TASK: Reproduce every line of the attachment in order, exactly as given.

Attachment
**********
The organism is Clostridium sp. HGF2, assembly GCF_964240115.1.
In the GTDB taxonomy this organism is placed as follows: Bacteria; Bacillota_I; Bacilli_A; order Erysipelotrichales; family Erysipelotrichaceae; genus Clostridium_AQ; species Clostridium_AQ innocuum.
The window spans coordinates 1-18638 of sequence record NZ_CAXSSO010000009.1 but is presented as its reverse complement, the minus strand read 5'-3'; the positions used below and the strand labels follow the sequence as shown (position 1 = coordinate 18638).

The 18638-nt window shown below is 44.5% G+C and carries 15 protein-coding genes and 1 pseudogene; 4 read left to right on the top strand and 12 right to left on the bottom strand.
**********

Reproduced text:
The organism is Clostridium sp. HGF2, assembly GCF_964240115.1.
In the GTDB taxonomy this organism is placed as follows: Bacteria; Bacillota_I; Bacilli_A; order Erysipelotrichales; family Erysipelotrichaceae; genus Clostridium_AQ; species Clostridium_AQ innocuum.
The window spans coordinates 1-18638 of sequence record NZ_CAXSSO010000009.1 but is presented as its reverse complement, the minus strand read 5'-3'; the positions used below and the strand labels follow the sequence as shown (position 1 = coordinate 18638).

The 18638-nt window shown below is 44.5% G+C and carries 15 protein-coding genes and 1 pseudogene; 4 read left to right on the top strand and 12 right to left on the bottom strand.